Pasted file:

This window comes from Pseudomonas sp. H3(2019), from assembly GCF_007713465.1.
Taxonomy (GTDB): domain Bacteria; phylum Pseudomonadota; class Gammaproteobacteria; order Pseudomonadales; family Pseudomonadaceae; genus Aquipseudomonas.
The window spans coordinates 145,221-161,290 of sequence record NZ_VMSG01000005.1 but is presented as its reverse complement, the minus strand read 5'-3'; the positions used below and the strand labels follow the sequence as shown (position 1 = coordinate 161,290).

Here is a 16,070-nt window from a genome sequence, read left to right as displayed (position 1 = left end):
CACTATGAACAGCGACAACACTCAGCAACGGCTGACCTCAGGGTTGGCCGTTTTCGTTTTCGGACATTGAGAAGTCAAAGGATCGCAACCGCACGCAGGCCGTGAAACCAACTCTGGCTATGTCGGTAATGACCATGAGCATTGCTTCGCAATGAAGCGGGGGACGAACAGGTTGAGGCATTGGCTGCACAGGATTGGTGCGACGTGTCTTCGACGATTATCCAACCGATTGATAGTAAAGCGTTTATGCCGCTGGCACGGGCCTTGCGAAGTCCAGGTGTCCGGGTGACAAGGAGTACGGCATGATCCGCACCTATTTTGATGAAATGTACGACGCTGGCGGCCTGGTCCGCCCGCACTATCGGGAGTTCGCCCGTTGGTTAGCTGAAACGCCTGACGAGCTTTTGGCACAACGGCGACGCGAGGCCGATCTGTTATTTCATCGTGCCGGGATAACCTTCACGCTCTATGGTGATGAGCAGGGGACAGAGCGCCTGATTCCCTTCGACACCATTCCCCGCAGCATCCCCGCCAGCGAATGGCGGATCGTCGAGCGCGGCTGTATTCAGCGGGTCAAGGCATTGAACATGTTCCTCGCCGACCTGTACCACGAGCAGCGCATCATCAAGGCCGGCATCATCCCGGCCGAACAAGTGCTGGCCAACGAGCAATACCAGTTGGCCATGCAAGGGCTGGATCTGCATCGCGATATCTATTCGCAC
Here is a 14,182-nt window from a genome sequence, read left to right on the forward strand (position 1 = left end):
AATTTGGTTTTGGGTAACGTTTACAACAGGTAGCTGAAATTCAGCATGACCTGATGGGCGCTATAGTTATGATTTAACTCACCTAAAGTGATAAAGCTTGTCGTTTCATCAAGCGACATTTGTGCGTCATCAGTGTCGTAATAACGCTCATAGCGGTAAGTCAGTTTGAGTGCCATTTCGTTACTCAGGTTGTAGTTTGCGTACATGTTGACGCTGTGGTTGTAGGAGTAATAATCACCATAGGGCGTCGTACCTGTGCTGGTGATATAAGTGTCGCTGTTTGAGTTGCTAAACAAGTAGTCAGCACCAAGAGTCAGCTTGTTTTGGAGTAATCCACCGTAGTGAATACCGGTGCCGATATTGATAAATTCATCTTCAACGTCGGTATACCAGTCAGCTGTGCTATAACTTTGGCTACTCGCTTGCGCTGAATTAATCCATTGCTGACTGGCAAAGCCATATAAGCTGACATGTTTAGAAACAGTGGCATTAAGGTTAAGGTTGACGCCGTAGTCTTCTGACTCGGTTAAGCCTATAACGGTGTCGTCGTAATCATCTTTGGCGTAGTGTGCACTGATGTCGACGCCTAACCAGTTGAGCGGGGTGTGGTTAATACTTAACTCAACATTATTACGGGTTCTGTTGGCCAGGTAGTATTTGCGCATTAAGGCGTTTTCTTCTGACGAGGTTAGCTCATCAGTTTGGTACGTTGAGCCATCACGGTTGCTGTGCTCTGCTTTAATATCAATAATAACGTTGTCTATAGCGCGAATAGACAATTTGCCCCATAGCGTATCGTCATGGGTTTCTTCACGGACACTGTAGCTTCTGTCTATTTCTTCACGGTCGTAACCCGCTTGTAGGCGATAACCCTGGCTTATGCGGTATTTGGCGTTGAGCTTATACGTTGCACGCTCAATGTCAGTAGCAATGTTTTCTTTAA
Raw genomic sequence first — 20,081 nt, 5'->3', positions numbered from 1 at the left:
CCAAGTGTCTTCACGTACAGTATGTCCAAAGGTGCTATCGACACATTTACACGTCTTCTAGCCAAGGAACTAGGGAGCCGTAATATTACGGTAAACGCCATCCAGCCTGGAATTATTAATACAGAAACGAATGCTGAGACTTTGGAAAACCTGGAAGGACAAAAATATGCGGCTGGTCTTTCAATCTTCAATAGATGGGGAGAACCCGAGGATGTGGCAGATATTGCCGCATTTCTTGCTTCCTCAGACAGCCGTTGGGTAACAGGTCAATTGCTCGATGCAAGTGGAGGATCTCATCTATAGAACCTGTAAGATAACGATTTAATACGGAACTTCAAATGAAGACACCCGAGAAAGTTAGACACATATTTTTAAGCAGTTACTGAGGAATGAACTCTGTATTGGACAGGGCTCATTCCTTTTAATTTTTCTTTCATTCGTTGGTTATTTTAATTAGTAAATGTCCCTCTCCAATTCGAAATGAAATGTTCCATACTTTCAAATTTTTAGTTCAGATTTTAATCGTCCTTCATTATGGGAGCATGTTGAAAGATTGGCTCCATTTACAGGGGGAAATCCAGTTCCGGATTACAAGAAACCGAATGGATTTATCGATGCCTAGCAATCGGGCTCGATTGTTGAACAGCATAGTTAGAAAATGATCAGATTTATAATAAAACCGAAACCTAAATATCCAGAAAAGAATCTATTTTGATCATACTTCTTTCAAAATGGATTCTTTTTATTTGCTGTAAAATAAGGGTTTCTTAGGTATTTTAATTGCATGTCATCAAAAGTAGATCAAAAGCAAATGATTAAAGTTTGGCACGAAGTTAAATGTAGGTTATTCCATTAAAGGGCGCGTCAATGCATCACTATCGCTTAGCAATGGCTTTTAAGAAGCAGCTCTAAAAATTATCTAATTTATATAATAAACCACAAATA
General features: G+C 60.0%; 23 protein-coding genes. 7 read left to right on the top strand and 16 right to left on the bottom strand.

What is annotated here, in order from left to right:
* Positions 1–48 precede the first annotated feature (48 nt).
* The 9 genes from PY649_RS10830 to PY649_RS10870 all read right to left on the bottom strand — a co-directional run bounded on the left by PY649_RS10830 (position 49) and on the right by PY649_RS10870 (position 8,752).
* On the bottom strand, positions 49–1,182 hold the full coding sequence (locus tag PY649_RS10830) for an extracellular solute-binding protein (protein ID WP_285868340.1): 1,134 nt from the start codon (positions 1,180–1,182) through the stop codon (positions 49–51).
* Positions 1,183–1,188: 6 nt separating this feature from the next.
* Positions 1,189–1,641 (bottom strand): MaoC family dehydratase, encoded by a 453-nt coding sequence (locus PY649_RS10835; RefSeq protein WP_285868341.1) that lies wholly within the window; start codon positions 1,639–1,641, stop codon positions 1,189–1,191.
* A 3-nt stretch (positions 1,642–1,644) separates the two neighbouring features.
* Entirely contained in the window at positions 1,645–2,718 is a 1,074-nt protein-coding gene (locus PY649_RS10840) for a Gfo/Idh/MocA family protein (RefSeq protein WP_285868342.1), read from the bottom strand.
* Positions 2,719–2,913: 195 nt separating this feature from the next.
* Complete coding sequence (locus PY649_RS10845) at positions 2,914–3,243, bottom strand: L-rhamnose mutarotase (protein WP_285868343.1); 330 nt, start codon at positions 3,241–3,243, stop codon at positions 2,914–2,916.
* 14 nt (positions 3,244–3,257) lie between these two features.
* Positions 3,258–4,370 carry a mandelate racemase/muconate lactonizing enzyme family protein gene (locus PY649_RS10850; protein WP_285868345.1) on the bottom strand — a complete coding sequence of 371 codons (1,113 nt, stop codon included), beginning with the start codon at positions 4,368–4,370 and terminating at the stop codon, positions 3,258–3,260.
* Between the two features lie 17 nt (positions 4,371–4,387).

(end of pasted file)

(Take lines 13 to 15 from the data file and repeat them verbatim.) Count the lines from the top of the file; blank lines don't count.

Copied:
* The 9 genes from PY649_RS10830 to PY649_RS10870 all read right to left on the bottom strand — a co-directional run bounded on the left by PY649_RS10830 (position 49) and on the right by PY649_RS10870 (position 8,752).
* On the bottom strand, positions 49–1,182 hold the full coding sequence (locus tag PY649_RS10830) for an extracellular solute-binding protein (protein ID WP_285868340.1): 1,134 nt from the start codon (positions 1,180–1,182) through the stop codon (positions 49–51).
* Positions 1,183–1,188: 6 nt separating this feature from the next.